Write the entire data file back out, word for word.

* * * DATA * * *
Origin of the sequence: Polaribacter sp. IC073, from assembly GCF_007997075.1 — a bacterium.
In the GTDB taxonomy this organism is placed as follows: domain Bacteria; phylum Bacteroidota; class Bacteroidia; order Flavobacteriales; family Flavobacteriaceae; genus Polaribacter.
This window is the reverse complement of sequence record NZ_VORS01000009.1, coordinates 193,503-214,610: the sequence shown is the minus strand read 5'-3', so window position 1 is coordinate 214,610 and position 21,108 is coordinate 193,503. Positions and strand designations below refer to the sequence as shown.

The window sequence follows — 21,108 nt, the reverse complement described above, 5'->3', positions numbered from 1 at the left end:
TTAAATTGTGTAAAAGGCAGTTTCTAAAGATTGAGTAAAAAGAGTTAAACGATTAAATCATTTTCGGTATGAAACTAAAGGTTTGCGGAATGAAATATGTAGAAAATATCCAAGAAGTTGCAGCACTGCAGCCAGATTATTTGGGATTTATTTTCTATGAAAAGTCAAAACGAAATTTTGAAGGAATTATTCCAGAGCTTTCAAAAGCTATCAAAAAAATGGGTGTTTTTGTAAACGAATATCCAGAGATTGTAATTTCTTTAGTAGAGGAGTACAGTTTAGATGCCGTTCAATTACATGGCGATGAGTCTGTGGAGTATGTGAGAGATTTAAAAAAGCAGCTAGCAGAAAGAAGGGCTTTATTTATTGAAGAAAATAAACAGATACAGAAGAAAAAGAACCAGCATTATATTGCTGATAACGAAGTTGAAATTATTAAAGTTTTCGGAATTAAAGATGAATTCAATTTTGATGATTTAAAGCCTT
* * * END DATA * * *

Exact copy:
Origin of the sequence: Polaribacter sp. IC073, from assembly GCF_007997075.1 — a bacterium.
In the GTDB taxonomy this organism is placed as follows: domain Bacteria; phylum Bacteroidota; class Bacteroidia; order Flavobacteriales; family Flavobacteriaceae; genus Polaribacter.
This window is the reverse complement of sequence record NZ_VORS01000009.1, coordinates 193,503-214,610: the sequence shown is the minus strand read 5'-3', so window position 1 is coordinate 214,610 and position 21,108 is coordinate 193,503. Positions and strand designations below refer to the sequence as shown.

The window sequence follows — 21,108 nt, the reverse complement described above, 5'->3', positions numbered from 1 at the left end:
TTAAATTGTGTAAAAGGCAGTTTCTAAAGATTGAGTAAAAAGAGTTAAACGATTAAATCATTTTCGGTATGAAACTAAAGGTTTGCGGAATGAAATATGTAGAAAATATCCAAGAAGTTGCAGCACTGCAGCCAGATTATTTGGGATTTATTTTCTATGAAAAGTCAAAACGAAATTTTGAAGGAATTATTCCAGAGCTTTCAAAAGCTATCAAAAAAATGGGTGTTTTTGTAAACGAATATCCAGAGATTGTAATTTCTTTAGTAGAGGAGTACAGTTTAGATGCCGTTCAATTACATGGCGATGAGTCTGTGGAGTATGTGAGAGATTTAAAAAAGCAGCTAGCAGAAAGAAGGGCTTTATTTATTGAAGAAAATAAACAGATACAGAAGAAAAAGAACCAGCATTATATTGCTGATAACGAAGTTGAAATTATTAAAGTTTTCGGAATTAAAGATGAATTCAATTTTGATGATTTAAAGCCTT